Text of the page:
Patrice Lumumba. You’ve probably heard of him. He was a Congolese pan-Africanist and the Democratic Republic of Congo’s first democratically elected leader after the country became independent from Belgium in 1960. But he only served as prime minister for about three months before he was assassinated. His corpse was dug up from the earth, chopped up and dissolved in acid.
International and local players had a hand in the bloody murder, which is considered one of the most important political murders in the 20th century.
to date, Lumumba is a celebrated national icon, a martyr for the liberation movement that swept across the Africa and Asia in the 1940’s and ’60s.
I reported in Kinshasa, the DRC capital for some days as an IWMF fellow in August. It was my first trip to the DRC and I was curious to feel the impact of Lumumba’s legacy.
I saw his chiseled, square face printed on t-shirts. Current politicians bring up his name during their speeches. A major avenue in the city is named after him.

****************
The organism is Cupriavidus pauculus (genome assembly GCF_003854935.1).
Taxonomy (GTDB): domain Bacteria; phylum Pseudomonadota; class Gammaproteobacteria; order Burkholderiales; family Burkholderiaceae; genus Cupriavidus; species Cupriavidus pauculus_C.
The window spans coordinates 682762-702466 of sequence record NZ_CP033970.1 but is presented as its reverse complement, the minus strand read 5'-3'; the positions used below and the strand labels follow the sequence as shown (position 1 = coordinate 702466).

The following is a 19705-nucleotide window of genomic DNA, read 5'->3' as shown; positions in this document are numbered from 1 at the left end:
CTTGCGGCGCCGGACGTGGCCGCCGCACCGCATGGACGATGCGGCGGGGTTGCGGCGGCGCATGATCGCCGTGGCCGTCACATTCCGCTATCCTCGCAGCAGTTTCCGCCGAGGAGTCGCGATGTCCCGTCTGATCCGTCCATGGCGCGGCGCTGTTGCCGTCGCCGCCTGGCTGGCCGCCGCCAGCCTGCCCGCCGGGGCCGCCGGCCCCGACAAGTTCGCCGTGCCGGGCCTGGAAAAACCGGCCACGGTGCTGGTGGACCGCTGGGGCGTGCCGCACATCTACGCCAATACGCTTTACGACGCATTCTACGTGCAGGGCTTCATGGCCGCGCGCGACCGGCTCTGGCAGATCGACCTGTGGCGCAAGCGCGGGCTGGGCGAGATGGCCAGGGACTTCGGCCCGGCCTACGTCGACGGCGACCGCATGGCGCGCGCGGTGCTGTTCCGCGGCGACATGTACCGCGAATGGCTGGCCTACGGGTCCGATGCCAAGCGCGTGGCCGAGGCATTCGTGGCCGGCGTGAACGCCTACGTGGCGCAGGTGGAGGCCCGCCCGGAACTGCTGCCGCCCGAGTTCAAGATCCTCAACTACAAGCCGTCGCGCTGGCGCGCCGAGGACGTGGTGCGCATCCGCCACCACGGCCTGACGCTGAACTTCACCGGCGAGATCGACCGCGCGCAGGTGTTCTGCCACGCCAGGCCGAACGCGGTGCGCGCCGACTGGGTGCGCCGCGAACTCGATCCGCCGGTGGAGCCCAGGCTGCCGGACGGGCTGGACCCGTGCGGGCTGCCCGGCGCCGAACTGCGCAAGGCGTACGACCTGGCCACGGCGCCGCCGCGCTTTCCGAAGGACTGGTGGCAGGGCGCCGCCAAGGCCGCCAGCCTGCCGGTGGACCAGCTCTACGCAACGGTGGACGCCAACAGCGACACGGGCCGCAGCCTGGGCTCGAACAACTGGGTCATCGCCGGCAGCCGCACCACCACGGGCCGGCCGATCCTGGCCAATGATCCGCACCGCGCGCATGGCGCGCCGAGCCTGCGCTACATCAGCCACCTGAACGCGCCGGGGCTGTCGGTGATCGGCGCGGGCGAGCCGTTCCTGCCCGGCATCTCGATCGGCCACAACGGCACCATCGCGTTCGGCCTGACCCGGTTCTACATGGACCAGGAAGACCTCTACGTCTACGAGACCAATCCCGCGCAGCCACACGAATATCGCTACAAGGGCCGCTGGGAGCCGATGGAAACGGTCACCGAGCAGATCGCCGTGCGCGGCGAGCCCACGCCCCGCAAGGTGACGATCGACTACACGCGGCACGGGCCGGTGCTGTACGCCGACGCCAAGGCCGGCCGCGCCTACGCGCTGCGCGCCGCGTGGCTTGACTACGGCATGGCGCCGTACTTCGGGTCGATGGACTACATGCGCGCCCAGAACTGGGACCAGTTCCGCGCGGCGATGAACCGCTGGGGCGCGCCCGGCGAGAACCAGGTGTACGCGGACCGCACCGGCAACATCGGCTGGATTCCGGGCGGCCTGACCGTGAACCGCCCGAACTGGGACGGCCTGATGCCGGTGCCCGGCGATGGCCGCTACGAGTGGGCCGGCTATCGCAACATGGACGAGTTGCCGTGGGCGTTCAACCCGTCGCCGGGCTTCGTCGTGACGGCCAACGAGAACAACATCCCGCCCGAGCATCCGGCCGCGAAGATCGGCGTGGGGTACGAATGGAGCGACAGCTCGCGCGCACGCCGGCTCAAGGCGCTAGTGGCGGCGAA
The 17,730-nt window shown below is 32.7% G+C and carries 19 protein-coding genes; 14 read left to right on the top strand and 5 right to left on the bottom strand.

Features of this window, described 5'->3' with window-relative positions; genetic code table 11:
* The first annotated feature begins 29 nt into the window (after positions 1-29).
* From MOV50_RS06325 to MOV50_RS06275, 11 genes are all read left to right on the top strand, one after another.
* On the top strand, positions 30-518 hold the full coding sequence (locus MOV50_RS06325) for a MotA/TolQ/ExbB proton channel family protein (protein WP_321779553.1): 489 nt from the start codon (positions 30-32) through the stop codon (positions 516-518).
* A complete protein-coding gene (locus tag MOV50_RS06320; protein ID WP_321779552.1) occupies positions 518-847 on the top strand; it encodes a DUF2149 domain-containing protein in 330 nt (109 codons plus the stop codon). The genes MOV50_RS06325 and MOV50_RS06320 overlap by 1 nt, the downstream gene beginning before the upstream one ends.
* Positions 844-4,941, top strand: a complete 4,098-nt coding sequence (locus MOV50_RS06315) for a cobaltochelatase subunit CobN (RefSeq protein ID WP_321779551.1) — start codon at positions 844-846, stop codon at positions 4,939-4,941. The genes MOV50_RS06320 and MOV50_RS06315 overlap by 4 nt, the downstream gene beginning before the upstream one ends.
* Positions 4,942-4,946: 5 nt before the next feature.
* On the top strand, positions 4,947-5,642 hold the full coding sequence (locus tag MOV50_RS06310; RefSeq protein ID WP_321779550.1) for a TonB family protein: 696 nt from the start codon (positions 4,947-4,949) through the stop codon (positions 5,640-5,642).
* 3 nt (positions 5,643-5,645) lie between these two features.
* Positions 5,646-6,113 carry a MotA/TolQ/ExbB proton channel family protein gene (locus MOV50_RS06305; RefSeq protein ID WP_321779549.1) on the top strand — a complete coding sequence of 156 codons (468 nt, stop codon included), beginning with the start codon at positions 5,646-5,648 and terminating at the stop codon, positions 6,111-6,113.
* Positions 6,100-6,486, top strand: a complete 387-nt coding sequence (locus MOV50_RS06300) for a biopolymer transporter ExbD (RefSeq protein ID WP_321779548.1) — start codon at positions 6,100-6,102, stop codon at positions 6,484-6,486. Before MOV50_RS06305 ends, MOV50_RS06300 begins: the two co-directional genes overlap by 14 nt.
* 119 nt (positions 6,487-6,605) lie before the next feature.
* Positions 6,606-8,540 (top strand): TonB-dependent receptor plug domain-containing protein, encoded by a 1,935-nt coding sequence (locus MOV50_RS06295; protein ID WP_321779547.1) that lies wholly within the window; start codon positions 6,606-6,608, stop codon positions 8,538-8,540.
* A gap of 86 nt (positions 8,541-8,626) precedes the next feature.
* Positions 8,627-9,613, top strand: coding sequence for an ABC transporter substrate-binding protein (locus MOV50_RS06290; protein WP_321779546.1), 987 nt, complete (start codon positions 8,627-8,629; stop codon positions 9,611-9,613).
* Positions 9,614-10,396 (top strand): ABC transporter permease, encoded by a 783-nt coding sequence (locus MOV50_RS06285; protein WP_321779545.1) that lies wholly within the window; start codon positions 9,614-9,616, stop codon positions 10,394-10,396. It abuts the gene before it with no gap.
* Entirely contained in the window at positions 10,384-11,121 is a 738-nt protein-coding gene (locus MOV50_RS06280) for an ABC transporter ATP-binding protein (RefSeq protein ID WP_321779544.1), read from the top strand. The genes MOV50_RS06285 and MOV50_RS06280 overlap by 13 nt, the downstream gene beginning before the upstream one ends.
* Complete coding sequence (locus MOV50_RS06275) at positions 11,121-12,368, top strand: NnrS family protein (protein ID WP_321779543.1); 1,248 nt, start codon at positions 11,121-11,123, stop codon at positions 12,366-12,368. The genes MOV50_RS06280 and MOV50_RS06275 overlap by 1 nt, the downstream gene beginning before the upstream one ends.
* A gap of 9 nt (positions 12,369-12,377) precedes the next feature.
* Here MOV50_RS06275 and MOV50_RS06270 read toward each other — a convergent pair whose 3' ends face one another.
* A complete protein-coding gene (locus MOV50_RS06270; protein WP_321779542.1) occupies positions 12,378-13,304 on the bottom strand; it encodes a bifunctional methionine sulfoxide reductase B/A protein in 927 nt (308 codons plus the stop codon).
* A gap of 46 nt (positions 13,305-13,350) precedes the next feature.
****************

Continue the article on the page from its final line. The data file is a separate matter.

As someone who is keenly interested in Africa’s current affairs and is interested in seeing the countries of this continent develop with dignity and a sense of identity, Lumumba was and is someone I’ve paid attention to.
He strongly believed in the need for Congo to break away from Belgium’s paternalistic influence. His views denouncing the excesses of capitalism and injustice were deemed controversial by many, but for others he is a hero.
“The day will come when history will speak. But it will not be the history which will be taught in Brussels, Paris, Washington or the United Nations…Africa will write its own history and in both north and south it will be a history of glory and dignity.” Words from a letter that Lumumba wrote to his wife from Thysville Prison
— Chika Oduah, 2018 Democratic Republic of Congo fellow